Ailing Banks Caught Between Regulators' Competing Visions
Thursday, June 11, 2009
The large banks that cannot yet repay federal aid, including Bank of America and Citigroup, increasingly find themselves under pressure from competing branches of the federal government with different ideas about the government's proper role.
Ken Lewis, Bank of America's chief executive, is scheduled to appear before Congress today at a hearing called to examine his company's purchase of Merrill Lynch, a deal sealed with billions in funding from the Treasury Department and now under attack by some House Democrats and Republicans.
Citigroup, meanwhile, has been caught up in a dispute among regulators about whether the company should shake up its management.
And both companies are on the short list of seven large firms subjected to the authority of a new federal official who will decide how much the firms can pay senior employees -- the result of a law passed by Congress despite the objections of the Obama administration.
The pressures highlight the growing divide between banks that repay the government and those left behind. The Treasury has granted 10 companies permission to repay aid received at the height of the financial crisis, but another nine of the largest banks will remain in hock to taxpayers. Bank of America and Citigroup together have taken more than $90 billion from the government, and financial analysts say it is unlikely that either company can repay the government this year. These companies, already working to repair battered balance sheets, now face the added challenge of competing with rivals freed from federal restrictions and scrutiny.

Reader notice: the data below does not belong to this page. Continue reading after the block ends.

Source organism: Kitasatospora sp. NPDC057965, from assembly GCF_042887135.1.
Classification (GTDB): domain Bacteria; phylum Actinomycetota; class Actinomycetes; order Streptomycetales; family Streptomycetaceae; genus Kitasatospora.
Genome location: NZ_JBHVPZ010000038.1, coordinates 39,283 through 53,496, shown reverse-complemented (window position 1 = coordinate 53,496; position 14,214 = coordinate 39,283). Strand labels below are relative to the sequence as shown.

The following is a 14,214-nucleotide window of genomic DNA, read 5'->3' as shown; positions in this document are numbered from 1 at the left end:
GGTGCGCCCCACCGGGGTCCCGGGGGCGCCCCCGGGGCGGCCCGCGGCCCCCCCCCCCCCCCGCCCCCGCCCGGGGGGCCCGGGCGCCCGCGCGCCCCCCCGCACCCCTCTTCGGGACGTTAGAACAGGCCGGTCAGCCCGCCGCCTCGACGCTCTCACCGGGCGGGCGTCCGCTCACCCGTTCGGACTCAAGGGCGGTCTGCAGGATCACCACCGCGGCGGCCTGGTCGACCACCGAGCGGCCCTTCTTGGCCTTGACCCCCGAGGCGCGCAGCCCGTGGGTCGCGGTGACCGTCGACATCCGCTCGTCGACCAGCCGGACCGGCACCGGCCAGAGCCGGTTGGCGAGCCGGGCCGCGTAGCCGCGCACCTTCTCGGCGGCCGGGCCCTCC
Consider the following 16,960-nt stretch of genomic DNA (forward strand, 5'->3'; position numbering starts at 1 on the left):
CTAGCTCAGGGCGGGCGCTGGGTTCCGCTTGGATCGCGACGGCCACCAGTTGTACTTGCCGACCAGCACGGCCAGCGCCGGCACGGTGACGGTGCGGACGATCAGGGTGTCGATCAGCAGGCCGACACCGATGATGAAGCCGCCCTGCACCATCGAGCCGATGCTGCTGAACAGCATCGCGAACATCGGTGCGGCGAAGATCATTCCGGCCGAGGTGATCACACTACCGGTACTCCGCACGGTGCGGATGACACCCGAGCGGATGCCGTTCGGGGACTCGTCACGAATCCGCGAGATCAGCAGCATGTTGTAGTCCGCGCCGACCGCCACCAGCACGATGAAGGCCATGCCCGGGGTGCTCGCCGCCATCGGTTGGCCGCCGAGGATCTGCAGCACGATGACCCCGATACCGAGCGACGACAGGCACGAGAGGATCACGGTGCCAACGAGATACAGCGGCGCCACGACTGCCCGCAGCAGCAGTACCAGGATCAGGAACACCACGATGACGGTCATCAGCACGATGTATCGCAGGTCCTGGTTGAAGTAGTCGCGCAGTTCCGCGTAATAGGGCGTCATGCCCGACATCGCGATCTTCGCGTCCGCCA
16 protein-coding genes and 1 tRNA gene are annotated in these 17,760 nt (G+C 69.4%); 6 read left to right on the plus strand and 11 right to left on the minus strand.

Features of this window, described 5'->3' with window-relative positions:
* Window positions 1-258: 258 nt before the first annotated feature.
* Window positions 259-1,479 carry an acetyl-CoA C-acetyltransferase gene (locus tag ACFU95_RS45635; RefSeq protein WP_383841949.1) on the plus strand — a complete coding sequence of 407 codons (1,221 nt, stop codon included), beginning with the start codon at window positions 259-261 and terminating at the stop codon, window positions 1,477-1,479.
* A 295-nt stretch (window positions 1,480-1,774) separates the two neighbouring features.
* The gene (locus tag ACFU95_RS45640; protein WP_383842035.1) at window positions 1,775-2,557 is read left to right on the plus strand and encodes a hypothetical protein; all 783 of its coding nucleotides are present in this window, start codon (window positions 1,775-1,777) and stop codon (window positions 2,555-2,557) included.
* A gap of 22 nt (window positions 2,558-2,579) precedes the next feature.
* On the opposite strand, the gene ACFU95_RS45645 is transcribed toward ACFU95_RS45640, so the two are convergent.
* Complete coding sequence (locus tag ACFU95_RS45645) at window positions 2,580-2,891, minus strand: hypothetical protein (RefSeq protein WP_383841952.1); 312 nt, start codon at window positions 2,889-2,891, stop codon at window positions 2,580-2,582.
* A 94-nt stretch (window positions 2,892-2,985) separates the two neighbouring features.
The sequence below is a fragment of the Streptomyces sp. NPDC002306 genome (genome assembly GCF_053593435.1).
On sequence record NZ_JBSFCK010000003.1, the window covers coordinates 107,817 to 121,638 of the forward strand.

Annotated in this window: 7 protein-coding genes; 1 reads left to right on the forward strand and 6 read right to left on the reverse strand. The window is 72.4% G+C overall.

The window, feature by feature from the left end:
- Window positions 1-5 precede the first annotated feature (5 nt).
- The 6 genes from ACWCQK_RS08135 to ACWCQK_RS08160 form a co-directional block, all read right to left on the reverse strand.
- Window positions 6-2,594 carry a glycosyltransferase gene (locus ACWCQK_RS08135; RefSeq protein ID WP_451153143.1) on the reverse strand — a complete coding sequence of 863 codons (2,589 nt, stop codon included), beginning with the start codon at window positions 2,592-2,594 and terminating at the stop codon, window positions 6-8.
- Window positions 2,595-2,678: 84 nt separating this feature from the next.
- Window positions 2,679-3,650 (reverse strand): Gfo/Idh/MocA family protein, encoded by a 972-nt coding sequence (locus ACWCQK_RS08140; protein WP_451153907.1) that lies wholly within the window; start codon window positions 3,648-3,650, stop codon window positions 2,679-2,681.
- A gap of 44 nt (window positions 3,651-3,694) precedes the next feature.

Excerpts of internal Federal Reserve e-mails released yesterday shed new light on the role regulators played in pushing Bank of America to purchase Merrill Lynch, a deal that continues to embroil the company in controversy. Bank of America had agreed to the deal in September, then tried to back out in December.
Fed Chairman Ben S. Bernanke wrote at the time that the company's reversal was "a foolish move" and said "regulators will not condone it." The e-mail was provided by the Fed in response to a subpoena from the House Committee on Oversight and Government Reform, and quoted in a memo circulated by the panel's Republican staff.
Bernanke also told other Fed officials that he would warn Bank of America that senior management would be removed if the bank abandoned the deal and then needed more federal aid. Bank of America's Lewis said in a deposition that he yielded to the pressure.
Lawrence Di Rita, a Bank of America spokesman, said the company had not seen the e-mails and would reserve judgment on the contents, but he said the merger was a good deal.
"Good serious people were working day and night, weekends, to prevent a financial collapse," he said. "The results have proved to be pretty good so far. The results speak for themselves and all of the discussions about looking backward have been hashed and rehashed."
The committee's chairman, Edolphus Towns (D-N.Y.), scheduled today's hearing to explore why the government forced the deal, but Lewis will be the only witness.
Citigroup has received more federal support than any other bank, and it has therefore received the most attention.